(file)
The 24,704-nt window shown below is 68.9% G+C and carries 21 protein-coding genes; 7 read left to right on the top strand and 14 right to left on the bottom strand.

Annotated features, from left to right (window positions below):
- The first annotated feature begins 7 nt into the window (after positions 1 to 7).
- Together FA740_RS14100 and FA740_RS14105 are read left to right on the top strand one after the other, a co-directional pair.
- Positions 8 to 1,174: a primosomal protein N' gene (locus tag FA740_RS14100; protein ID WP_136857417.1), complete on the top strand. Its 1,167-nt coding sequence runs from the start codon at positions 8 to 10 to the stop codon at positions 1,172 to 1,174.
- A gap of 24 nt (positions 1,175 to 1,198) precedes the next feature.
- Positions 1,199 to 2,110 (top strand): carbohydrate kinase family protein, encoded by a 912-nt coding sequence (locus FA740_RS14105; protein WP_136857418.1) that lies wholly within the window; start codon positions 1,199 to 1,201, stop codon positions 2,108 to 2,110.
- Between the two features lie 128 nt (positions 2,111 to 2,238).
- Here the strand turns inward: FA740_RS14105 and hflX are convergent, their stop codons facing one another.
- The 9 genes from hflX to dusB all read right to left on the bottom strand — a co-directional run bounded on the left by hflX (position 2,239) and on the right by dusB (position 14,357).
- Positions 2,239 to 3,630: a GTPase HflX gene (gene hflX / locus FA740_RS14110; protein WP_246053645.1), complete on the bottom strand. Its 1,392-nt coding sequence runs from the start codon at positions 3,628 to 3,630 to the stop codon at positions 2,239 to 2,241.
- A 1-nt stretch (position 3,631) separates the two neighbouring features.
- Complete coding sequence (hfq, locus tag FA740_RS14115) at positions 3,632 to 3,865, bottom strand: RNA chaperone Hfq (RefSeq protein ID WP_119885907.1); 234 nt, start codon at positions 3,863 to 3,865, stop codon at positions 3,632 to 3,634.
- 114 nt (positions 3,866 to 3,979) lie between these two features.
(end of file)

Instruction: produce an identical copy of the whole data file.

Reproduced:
The 24,704-nt window shown below is 68.9% G+C and carries 21 protein-coding genes; 7 read left to right on the top strand and 14 right to left on the bottom strand.

Annotated features, from left to right (window positions below):
- The first annotated feature begins 7 nt into the window (after positions 1 to 7).
- Together FA740_RS14100 and FA740_RS14105 are read left to right on the top strand one after the other, a co-directional pair.
- Positions 8 to 1,174: a primosomal protein N' gene (locus tag FA740_RS14100; protein ID WP_136857417.1), complete on the top strand. Its 1,167-nt coding sequence runs from the start codon at positions 8 to 10 to the stop codon at positions 1,172 to 1,174.
- A gap of 24 nt (positions 1,175 to 1,198) precedes the next feature.
- Positions 1,199 to 2,110 (top strand): carbohydrate kinase family protein, encoded by a 912-nt coding sequence (locus FA740_RS14105; protein WP_136857418.1) that lies wholly within the window; start codon positions 1,199 to 1,201, stop codon positions 2,108 to 2,110.
- Between the two features lie 128 nt (positions 2,111 to 2,238).
- Here the strand turns inward: FA740_RS14105 and hflX are convergent, their stop codons facing one another.
- The 9 genes from hflX to dusB all read right to left on the bottom strand — a co-directional run bounded on the left by hflX (position 2,239) and on the right by dusB (position 14,357).
- Positions 2,239 to 3,630: a GTPase HflX gene (gene hflX / locus FA740_RS14110; protein WP_246053645.1), complete on the bottom strand. Its 1,392-nt coding sequence runs from the start codon at positions 3,628 to 3,630 to the stop codon at positions 2,239 to 2,241.
- A 1-nt stretch (position 3,631) separates the two neighbouring features.
- Complete coding sequence (hfq, locus tag FA740_RS14115) at positions 3,632 to 3,865, bottom strand: RNA chaperone Hfq (RefSeq protein ID WP_119885907.1); 234 nt, start codon at positions 3,863 to 3,865, stop codon at positions 3,632 to 3,634.
- 114 nt (positions 3,866 to 3,979) lie between these two features.